IRS Tax Phone Scam and ID Theft Continues Nationwide, but There is Hope.
In the fiscal year budget updated August 7, 2015, the IRS would receive a 72% increase from 2015. The President's budget "would bolster cyber security by improving detection and prevention of online data attacks through investments in advanced technology, information technology infrastructure and data analytics. Appropriately funding the IRS is a critical component of the Administration's overall cyber security strategy."
According to the Government Accountability Office, the IRS was fleeced of $5.8 billion as a result of tax refund fraud in 2014. Although law enforcement is making a big dent in both arrests and convictions for identity theft and tax refund fraud, added safeguards are needed to help protect taxpayers nationwide. Tax refund fraud hotspots include South Florida, where Miami alone had 316 complaints per 100,000 residents.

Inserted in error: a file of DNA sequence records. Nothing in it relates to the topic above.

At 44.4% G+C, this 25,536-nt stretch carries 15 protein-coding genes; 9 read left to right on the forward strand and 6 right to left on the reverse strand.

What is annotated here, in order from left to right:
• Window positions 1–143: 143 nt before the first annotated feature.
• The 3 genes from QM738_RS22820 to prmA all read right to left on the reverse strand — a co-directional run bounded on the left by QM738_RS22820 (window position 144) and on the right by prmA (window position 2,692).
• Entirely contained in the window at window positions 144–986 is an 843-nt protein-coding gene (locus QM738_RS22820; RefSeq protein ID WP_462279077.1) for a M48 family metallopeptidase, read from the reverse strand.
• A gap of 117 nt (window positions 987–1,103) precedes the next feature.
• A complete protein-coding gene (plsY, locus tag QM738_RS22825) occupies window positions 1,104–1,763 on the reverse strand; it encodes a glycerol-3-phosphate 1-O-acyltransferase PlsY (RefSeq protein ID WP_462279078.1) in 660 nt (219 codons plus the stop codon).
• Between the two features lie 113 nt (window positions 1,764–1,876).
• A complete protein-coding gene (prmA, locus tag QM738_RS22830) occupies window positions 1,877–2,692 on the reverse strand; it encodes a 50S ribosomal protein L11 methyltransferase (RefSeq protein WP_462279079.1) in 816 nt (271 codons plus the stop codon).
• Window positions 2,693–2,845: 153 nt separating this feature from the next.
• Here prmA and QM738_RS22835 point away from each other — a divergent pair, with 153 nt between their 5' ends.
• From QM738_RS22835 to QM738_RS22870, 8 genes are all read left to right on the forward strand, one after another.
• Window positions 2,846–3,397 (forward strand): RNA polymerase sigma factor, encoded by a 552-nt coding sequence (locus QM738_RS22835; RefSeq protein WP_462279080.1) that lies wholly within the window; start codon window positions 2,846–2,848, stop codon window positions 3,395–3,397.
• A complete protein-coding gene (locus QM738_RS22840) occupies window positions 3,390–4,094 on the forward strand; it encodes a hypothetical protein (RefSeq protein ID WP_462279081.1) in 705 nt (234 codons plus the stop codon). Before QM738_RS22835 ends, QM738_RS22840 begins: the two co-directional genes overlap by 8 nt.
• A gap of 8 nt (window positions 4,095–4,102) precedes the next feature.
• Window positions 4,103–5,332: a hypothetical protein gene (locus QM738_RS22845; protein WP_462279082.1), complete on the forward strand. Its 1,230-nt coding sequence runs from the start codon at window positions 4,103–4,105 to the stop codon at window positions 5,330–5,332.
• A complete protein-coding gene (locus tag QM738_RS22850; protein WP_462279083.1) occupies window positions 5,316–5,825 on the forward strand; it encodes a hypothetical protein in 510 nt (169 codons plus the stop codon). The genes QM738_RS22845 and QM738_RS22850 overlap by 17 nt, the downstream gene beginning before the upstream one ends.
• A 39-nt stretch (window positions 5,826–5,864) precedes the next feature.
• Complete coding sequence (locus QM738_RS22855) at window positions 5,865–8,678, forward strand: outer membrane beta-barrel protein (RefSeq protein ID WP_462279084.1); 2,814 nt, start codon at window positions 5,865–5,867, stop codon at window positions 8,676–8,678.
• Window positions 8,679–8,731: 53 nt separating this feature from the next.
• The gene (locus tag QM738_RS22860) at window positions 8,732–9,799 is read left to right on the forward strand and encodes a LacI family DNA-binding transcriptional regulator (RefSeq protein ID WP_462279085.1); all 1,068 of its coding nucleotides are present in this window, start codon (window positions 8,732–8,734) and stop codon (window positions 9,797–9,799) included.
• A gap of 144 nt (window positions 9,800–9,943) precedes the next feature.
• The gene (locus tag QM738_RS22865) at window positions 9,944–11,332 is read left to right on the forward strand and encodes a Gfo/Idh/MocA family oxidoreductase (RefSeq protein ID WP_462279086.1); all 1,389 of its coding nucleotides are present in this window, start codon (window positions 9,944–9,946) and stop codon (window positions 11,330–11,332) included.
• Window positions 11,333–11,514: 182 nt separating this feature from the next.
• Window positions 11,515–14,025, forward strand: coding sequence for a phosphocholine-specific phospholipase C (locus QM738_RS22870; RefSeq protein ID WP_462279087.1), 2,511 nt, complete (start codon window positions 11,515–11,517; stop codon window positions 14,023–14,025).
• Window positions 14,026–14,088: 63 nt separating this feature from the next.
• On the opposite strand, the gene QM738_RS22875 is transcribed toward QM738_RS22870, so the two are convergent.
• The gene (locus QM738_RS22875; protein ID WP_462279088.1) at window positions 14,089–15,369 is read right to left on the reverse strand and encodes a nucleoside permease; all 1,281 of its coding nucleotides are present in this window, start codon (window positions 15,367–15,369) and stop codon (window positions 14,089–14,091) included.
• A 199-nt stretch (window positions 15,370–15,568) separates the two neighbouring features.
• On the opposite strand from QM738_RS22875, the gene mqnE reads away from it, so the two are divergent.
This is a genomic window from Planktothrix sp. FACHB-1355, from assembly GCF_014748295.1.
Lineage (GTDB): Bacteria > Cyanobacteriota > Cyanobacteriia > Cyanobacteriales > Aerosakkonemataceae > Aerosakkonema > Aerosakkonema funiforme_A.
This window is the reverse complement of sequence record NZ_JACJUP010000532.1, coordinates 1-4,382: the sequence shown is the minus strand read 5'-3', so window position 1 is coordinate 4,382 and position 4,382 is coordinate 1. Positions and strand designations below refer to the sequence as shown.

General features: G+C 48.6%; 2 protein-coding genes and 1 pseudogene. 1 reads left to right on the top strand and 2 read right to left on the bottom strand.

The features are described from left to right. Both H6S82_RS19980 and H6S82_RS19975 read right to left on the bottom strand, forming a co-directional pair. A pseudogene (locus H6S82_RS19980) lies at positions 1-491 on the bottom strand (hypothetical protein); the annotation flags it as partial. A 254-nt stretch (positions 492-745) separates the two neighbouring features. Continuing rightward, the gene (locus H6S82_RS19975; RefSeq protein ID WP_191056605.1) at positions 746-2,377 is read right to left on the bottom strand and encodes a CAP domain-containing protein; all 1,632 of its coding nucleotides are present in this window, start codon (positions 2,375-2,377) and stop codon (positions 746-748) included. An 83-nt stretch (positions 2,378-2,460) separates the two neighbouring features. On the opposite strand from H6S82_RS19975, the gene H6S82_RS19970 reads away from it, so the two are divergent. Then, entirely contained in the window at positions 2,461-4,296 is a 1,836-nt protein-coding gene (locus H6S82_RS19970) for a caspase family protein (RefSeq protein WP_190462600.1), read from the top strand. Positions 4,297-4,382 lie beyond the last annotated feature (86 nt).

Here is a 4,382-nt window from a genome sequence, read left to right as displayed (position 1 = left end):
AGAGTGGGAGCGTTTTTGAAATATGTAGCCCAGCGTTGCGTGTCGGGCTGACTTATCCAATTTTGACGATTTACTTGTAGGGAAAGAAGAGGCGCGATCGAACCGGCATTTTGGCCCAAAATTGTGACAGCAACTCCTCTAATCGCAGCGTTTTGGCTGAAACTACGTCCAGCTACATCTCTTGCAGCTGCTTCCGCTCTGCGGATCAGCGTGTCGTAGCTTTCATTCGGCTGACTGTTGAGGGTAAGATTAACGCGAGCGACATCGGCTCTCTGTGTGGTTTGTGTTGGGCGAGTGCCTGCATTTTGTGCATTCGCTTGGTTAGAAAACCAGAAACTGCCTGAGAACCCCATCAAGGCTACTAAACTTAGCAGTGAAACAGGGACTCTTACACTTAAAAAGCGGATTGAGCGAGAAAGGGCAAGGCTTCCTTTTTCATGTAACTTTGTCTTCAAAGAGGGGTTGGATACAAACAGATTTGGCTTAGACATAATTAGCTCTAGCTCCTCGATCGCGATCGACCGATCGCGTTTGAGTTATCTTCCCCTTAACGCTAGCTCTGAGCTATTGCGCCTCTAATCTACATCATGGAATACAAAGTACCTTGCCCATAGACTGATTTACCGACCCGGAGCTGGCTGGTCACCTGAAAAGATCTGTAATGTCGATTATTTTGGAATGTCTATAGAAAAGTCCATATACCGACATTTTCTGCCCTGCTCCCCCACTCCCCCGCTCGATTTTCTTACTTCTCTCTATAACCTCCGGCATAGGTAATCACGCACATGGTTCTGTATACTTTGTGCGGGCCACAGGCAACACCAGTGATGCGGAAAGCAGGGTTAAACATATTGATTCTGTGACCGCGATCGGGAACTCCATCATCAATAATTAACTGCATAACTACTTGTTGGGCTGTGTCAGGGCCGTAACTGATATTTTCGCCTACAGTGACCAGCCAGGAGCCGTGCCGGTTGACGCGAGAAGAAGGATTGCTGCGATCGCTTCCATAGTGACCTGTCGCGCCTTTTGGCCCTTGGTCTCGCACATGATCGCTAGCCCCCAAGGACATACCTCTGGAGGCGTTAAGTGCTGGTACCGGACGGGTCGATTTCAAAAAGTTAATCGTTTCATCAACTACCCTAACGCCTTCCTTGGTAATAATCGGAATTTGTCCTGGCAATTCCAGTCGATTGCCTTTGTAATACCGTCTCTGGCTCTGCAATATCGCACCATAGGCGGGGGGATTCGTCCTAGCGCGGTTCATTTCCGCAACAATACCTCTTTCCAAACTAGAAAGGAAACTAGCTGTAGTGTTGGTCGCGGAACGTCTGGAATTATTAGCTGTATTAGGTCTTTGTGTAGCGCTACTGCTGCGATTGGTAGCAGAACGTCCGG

The U.S. Attorney's Office and the IRS have also attacked this problem at its root by revoking so-called "electronic filing identification numbers" or EFIN numbers, which allow individuals to file tax returns on behalf of others. Kelly R. Jackson, Special Agent in Charge, IRS Criminal Investigation, stated, "stolen identity refund fraud is an ongoing battle that requires constant, joint and aggressive law enforcement actions to continue protecting the citizens."
In the meantime, taxpayers can protect themselves from identity fraud and the IRS phone scam by being very aware of the information they provide over the phone. The IRS will not call you directly to demand payment by credit card. They exclusively send written correspondence, and the audit process can take some time. So, don't be fooled. The IRS has published an IRS tax scam overview video to help taxpayers protect themselves from fraudsters.